Retractions and High Profile Journals

Another headline-grabbing study in a major journal has fallen. At the end of last year a paper in Science reported that people could change their minds about same-sex marriage after talking to a gay person for only 20 minutes. The New York Times was one of many news organizations to pick up this story. However, thanks to the fine work of David Brookman, Joshua Kalla and Peter Aronow, a number of “statistical irregularities” in the study have been reported, along with problems with the survey incentives and sponsorship, as explained in the retraction posted on the Science website. The prolific website Retraction Watch was the first to publicly report problems with this study.

The founders of Retraction Watch, Adam Marcus and Ivan Oransky, wrote a perceptive Op-Ed in the New York Times reacting to the same-sex marriage study’s problems. Early in the article they make the excellent point that:

“Retractions can be good things, since even scientists often fail to acknowledge their mistakes, preferring instead to allow erroneous findings simply to wither away in the back alleys of unreproducible literature. But they don’t surprise those of us who are familiar with how science works; we’re surprised only that retractions aren’t even more frequent.”

I think that retractions would be more common if both scientists and journals were less embarrassed about finding and acknowledging them, but these sorts of reactions are understandably very difficult to overcome.

Marcus and Oransky go on to note that journals with high impact factors – a measure of the frequency with which the average article in a journal has been cited in a particular year – retract papers more often than journals with low impact factors. Commenting on this correlation, they say:

“It’s not clear why. It could be that these prominent periodicals have more, and more careful, readers, who notice mistakes. But there’s another explanation: Scientists view high-profile journals as the pinnacle of success — and they’ll cut corners, or worse, for a shot at glory.”

Both of these explanations sound plausible, but it’s also important to note the severe screening process applied by journals like Nature and Science. According to a talk given by Leslie Sage, astronomy editor at Nature, only about 7% of submissions to Nature are published. Sage says a Nature paper should:

“report a fundamental new physical insight, or announce a startling, unexpected or difficult-to-understand discovery, or have striking conceptual novelty with specific predictions” and “be very important to your field”.

The general information for authors of Science papers states:

“Science seeks to publish those papers that are most influential in their fields or across fields and that will significantly advance scientific understanding. Selected papers should present novel and broadly important data, syntheses, or concepts. They should merit the recognition by the scientific community and general public provided by publication in Science, beyond that provided by specialty journals.”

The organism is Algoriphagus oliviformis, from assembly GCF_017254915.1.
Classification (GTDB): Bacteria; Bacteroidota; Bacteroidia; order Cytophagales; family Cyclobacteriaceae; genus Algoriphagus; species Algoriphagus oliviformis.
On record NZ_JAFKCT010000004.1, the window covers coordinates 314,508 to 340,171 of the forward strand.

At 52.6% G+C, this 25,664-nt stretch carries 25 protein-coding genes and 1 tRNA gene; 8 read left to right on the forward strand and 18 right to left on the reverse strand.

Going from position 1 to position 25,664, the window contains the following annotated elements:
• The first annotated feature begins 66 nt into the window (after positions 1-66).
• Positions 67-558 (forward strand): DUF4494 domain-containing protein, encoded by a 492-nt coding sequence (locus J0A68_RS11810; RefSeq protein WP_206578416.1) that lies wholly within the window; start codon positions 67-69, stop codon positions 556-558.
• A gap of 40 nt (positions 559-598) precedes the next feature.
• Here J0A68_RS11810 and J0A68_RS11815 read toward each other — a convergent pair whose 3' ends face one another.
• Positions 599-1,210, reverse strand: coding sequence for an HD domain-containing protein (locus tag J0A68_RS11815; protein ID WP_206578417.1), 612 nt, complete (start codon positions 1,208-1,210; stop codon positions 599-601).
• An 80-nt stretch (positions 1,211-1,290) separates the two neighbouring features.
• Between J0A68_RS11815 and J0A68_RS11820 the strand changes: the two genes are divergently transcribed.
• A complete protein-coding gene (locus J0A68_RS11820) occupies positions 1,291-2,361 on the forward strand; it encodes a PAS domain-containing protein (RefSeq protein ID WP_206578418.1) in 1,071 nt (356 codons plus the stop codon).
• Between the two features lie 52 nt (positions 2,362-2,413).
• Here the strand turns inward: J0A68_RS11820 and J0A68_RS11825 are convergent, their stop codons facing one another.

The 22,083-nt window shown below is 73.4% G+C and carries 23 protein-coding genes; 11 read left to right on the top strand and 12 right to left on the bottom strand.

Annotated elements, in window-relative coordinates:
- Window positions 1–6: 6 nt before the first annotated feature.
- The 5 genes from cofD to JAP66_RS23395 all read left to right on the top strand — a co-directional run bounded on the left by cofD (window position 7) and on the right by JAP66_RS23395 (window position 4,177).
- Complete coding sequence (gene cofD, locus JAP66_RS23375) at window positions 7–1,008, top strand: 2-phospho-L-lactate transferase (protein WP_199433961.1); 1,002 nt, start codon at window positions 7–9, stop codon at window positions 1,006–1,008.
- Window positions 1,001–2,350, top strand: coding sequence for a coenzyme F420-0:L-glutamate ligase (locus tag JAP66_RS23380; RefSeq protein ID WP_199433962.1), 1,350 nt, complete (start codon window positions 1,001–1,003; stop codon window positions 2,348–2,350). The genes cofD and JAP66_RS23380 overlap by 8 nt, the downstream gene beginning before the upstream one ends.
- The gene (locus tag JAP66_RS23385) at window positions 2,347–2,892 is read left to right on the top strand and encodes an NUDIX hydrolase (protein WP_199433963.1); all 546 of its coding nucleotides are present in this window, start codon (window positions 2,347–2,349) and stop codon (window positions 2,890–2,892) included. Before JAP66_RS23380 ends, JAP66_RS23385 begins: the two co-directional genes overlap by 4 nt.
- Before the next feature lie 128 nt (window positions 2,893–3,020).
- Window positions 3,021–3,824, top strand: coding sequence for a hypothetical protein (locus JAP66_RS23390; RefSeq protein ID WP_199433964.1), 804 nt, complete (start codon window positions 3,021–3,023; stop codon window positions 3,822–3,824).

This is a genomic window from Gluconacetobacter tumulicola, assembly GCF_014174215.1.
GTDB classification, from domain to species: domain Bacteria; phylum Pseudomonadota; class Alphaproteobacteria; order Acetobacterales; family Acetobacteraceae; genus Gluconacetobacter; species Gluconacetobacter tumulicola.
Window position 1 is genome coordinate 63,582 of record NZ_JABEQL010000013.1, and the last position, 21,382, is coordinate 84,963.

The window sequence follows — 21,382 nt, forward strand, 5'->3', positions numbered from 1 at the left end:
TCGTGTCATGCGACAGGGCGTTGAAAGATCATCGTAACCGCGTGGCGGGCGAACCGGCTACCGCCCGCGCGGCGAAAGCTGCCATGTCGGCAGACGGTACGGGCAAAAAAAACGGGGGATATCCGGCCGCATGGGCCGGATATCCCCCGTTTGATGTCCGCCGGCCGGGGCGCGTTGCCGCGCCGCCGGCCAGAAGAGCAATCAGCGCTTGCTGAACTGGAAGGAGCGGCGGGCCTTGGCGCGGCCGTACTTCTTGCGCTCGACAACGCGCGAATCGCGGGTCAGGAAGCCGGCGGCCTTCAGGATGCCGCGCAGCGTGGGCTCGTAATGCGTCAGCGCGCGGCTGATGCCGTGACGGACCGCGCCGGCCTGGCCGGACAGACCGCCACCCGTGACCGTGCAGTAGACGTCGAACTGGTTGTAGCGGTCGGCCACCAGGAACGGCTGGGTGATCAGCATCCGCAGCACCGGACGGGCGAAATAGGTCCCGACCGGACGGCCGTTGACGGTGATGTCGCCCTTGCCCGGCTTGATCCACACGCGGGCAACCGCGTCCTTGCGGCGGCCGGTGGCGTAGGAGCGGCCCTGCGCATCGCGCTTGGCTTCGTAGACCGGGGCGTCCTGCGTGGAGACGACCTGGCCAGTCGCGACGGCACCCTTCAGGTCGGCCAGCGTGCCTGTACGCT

Given the extraordinarily high standards that both Nature and Science set for their papers it’s not surprising that their retraction rates would be higher than average. Consider, for example, the “startling” or “unexpected” discovery that Nature seeks. Scientists can legitimately make such a discovery by, for example, developing unprecedented analysis tools or mining archival data in a novel way. However, they may also break new ground by making errors in their analysis or interpretation. Like any task with a high degree of difficulty, it’s inevitable that a larger number of mistakes will be made. Unfortunately, because the prestige of these journals is so high, a larger amount of cheating is also expected.

Where does peer review fit into this story? Marcus and Oransky go on to explain:

“And while those top journals like to say that their peer reviewers are the most authoritative experts around, they seem to keep missing critical flaws that readers pick up days or even hours after publication — perhaps because journals rush peer reviewers so that authors will want to publish their supposedly groundbreaking work with them.”

Rushed peer review may be one factor, but I think it’s also important to acknowledge why post-publication peer review is so powerful. Nature and Science papers usually only have 2 or 3 peer reviewers. For post-publication peer review, dozens or even hundreds of scientists with relevant expertise might review a paper. Therefore, just from a statistical viewpoint there’s a good chance that post-publication peer review will catch problems that traditional peer review missed, no matter how good the initial reviewers are. Nobody is perfect.  

Several lessons can be taken from this discussion. First, all of the different parties involved in research and the dissemination of it – scientists, peer reviewers, publishers, press officer and journalists – should be more careful and more skeptical. Second, although traditional peer review still has value, it’s important to stop deifying the peer review of journal papers, as Jonathan Eisen has said. Third, it’s important to pay more attention to post-publication peer review.

Some people may claim that the rise in the number of scientific retractions represents a worrying trend for scientific research. I would argue instead that it represents a triumph of the scientific method. In the case of the same-sex marriage study, careful statistical analysis helped confirm problems with it, as explained by Brookman, Kalla and Aronow and by Jesse Singal in his terrific article in New York Magazine. Debunking like this also gives a warning to others who are tempted to commit fraud.

Science is an incredibly successful endeavor, but it can also ruthlessly expose our human shortcomings. Retractions can reveal both of these sides to us.  


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